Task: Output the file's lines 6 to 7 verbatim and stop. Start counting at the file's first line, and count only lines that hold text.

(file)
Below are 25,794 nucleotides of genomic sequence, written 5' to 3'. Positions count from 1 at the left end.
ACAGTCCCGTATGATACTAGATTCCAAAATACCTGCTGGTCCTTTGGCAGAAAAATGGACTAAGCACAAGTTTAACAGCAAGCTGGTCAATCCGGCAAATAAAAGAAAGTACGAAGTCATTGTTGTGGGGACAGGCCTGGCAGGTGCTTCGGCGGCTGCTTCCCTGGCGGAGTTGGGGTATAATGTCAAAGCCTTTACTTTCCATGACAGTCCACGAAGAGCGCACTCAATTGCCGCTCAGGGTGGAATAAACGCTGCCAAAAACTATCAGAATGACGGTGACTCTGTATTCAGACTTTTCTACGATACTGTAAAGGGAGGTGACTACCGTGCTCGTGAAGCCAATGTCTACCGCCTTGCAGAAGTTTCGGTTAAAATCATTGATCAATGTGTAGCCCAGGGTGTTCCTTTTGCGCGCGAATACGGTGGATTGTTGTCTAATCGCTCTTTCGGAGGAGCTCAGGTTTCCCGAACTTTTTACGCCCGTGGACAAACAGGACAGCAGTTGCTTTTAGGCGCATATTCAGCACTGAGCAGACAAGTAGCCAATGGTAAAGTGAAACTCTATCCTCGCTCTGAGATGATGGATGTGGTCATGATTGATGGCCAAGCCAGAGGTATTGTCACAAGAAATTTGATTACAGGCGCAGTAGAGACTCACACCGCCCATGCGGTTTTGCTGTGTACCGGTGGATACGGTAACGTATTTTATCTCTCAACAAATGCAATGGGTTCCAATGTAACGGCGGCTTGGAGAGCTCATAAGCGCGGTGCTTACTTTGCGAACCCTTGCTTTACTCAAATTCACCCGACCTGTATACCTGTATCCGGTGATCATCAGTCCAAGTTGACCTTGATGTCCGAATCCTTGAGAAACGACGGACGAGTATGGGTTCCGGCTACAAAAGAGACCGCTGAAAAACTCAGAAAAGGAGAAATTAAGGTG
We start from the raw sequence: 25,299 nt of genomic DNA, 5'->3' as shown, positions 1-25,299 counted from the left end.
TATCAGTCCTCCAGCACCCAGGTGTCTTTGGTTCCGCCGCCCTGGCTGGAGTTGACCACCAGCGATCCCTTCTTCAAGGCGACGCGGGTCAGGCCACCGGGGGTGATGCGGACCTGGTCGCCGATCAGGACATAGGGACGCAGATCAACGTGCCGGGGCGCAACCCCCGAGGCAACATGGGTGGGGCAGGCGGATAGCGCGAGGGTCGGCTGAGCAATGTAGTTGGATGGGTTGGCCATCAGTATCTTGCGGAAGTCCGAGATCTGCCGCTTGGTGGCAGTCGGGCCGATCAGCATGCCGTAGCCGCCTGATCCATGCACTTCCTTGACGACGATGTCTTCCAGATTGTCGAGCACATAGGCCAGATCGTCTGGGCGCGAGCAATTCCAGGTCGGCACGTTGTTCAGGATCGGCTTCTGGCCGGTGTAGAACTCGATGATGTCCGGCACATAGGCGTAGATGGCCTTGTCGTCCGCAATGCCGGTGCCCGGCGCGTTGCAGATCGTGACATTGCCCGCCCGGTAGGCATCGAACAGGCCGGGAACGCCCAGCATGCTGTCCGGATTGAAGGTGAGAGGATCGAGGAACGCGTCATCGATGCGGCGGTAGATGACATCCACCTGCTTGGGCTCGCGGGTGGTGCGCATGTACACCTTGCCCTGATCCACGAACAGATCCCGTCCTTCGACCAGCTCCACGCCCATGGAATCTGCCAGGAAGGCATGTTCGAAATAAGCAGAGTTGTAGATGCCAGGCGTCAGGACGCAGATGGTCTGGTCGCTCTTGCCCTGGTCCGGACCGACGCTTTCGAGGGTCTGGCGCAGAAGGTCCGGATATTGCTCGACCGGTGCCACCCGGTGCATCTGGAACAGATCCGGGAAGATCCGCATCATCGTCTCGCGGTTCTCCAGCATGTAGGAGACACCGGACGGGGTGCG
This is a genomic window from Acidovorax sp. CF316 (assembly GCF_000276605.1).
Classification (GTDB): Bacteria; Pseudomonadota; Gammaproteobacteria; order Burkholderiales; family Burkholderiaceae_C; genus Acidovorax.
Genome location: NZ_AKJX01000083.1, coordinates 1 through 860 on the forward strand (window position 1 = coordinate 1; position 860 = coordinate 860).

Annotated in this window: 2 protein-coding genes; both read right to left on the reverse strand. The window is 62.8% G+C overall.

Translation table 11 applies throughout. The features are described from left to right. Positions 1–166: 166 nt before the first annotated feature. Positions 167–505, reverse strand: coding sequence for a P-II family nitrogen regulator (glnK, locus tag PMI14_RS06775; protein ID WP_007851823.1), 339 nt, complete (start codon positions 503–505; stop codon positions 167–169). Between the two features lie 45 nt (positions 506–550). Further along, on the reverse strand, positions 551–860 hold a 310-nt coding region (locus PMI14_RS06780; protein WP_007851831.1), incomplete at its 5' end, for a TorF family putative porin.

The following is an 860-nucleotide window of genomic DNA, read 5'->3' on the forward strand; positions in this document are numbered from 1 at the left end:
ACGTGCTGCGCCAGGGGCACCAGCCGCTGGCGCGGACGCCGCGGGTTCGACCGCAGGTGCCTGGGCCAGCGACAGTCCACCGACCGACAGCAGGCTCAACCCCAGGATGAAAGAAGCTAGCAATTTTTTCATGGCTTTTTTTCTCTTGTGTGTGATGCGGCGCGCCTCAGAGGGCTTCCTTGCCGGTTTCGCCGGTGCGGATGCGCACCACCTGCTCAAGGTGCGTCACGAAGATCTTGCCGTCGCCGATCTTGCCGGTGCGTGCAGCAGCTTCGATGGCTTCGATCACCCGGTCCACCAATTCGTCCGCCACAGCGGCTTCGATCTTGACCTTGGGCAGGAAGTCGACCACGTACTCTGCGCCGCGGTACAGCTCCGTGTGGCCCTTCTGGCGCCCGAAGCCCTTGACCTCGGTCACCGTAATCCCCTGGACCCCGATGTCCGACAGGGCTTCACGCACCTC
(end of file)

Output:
Classification (GTDB): Bacteria; Pseudomonadota; Gammaproteobacteria; order Burkholderiales; family Burkholderiaceae_C; genus Acidovorax.
Genome location: NZ_AKJX01000083.1, coordinates 1 through 860 on the forward strand (window position 1 = coordinate 1; position 860 = coordinate 860).